Cooking the Books
Being a bookkeeper isn't a very dangerous job. If you want action-packed adventure, you're better off as a fighter pilot, arctic base jumper, or hoverboard dancer.
But after watching All the President's Men, we can add bookkeeper of the Committee to Re-Elect the President to the list of suspense-filled careers. The bookkeeper is scared.
BOOKKEEPER: A lot of people are watching me. They know I know a lot.
Maybe because he isn't the one in danger, Bernstein pushes and pushes and pushes her until she cracks, becoming the only person from inside the committee to speak to the reporters. Her information is critical to cracking the story open, but she feels more like a victim than a hero because of her treatment.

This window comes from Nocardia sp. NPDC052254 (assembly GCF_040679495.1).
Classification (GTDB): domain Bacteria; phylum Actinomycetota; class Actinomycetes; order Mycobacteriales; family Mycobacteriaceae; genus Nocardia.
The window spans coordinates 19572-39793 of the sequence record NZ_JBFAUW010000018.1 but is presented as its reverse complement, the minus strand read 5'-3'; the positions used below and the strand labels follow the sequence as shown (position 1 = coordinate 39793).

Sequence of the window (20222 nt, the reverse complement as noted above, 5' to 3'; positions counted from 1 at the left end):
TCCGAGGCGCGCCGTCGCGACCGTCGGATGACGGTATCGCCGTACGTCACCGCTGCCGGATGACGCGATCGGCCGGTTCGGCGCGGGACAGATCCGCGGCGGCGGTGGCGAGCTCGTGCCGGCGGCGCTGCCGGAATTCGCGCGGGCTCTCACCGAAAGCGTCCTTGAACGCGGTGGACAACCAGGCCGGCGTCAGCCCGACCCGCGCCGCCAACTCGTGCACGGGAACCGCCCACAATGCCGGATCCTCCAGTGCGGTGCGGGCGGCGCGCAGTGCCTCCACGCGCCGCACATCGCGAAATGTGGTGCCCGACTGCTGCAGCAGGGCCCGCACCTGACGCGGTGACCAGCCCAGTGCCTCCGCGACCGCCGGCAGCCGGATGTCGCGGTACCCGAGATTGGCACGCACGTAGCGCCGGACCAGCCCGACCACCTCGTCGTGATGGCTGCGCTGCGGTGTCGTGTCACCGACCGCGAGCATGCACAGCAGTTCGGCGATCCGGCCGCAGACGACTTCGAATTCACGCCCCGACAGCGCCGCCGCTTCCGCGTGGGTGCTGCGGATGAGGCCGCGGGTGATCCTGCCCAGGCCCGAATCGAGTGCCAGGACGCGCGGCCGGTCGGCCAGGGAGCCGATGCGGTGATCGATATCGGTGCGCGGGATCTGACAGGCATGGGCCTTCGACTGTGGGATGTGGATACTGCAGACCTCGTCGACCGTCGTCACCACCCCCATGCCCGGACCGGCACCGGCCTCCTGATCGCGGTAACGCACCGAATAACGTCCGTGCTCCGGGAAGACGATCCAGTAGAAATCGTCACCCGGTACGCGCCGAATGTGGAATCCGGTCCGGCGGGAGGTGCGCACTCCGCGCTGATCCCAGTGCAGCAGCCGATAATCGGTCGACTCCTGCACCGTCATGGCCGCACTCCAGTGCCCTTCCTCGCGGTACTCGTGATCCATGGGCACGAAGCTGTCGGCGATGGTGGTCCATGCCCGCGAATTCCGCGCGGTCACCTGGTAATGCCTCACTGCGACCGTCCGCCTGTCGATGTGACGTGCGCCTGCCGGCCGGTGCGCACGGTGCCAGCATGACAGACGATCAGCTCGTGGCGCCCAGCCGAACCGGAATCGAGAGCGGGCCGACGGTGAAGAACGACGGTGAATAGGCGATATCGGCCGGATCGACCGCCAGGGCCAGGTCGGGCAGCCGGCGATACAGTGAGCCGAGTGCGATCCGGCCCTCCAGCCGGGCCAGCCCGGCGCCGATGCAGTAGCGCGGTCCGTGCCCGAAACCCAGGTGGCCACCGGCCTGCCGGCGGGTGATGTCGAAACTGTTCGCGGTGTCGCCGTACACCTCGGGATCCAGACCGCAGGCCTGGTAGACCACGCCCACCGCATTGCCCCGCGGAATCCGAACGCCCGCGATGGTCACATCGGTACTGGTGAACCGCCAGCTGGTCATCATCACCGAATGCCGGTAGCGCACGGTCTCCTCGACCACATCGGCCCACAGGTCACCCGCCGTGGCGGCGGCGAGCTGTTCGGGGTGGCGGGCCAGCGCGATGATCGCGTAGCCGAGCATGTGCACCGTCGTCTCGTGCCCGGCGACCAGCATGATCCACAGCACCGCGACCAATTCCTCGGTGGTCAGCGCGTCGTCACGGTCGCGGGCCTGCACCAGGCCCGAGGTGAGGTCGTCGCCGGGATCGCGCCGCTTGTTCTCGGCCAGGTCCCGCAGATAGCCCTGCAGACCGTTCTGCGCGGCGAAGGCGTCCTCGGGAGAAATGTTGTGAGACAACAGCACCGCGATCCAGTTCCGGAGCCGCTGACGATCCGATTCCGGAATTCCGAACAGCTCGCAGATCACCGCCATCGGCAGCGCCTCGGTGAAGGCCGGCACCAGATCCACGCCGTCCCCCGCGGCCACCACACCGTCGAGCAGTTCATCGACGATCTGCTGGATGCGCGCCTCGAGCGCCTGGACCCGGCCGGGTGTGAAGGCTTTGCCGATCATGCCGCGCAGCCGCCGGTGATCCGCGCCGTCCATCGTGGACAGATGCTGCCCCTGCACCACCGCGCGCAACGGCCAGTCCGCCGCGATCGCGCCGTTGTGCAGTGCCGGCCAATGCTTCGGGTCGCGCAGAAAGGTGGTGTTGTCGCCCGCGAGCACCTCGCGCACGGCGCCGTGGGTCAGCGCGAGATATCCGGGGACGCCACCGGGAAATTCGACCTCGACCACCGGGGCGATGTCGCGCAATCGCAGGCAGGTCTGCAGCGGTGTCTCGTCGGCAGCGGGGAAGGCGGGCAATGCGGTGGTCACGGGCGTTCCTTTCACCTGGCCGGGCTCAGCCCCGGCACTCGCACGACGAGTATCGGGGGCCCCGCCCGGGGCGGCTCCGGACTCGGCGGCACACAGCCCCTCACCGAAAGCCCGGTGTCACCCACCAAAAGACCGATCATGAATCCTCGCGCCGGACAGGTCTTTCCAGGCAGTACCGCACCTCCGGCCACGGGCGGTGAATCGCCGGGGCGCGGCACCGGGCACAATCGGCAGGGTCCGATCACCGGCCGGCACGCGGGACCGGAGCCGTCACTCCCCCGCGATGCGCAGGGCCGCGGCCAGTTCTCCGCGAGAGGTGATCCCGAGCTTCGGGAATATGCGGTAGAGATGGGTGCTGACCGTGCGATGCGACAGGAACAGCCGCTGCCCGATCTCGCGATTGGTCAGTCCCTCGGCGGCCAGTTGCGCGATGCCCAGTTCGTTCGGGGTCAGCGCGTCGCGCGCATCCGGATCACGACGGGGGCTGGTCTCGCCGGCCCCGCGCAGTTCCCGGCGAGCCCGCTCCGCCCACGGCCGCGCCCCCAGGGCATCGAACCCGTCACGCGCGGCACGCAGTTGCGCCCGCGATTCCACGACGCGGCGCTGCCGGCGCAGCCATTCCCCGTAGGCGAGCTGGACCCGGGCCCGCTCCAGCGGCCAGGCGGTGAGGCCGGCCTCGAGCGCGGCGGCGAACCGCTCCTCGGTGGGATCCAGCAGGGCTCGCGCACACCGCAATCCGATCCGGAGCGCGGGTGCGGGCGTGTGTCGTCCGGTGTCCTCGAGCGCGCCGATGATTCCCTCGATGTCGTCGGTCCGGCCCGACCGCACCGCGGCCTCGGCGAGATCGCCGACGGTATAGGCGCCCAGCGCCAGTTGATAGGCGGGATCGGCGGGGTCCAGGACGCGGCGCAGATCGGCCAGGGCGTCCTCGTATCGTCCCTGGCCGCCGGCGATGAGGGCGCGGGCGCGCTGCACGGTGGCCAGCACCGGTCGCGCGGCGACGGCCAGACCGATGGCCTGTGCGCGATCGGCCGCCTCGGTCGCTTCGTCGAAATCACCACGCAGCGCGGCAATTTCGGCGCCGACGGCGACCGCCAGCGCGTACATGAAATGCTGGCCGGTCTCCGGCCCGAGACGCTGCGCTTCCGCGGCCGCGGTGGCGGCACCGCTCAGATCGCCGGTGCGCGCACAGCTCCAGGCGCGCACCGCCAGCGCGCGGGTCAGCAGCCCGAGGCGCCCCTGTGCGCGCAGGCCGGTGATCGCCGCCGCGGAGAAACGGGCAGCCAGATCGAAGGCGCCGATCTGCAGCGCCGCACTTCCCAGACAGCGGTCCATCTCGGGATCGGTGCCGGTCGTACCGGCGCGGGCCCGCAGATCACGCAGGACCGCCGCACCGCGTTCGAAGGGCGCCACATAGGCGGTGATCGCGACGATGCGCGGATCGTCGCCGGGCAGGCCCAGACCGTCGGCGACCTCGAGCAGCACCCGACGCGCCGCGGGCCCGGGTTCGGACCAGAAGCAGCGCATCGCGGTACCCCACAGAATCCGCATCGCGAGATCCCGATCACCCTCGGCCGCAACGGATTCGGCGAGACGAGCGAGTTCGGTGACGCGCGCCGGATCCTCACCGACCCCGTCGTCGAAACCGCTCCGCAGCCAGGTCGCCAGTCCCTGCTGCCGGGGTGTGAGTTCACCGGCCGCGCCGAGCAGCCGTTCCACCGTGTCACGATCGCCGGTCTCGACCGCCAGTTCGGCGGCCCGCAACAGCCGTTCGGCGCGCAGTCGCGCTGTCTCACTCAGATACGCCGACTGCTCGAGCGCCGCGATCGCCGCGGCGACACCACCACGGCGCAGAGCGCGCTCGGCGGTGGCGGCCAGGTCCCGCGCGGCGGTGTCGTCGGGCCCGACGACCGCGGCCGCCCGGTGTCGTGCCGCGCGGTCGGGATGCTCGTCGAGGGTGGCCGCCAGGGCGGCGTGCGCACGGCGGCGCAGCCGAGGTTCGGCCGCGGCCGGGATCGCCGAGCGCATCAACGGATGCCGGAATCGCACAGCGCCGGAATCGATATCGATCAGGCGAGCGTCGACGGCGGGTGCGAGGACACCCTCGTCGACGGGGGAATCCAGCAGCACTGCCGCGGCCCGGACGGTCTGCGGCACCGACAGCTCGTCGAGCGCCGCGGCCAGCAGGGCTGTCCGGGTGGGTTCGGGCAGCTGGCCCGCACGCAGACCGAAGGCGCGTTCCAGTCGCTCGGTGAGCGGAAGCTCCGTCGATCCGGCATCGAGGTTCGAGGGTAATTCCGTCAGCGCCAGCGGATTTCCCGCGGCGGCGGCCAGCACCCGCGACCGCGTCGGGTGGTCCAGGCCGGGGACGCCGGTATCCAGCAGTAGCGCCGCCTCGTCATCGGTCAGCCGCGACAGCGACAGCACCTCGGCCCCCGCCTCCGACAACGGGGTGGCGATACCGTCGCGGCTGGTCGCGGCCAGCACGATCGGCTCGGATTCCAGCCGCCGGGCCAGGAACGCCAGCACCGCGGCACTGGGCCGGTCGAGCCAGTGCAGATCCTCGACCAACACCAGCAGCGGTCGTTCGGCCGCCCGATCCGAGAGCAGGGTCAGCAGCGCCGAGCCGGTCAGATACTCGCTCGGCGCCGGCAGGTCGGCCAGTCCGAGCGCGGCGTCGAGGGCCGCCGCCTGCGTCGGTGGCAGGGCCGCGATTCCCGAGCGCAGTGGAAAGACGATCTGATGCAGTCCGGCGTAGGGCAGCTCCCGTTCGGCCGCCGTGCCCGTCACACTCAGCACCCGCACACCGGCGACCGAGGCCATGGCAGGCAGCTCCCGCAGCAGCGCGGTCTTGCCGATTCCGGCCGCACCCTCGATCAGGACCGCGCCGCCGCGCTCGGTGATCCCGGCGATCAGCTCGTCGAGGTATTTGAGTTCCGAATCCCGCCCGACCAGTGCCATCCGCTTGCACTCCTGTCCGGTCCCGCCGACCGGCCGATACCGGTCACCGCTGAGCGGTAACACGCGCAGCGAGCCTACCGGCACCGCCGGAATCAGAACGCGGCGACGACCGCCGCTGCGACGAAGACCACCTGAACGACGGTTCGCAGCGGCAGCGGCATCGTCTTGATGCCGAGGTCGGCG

The film doesn't even give her a name. In real life, her name is Judy Hoback, and she said and she later said that Woodward and Bernstein "were pushy young men. I was really scared and they played on that." (Source)
The film uses clever camera angles to show the bookkeeper's reluctance to talk to Bernstein. She's positioned behind a banister, as if she is behind bars, caged off. We can't even see her face. But as Bernstein chips away at her defenses, the camera gets closer to her until she finally spills the beans.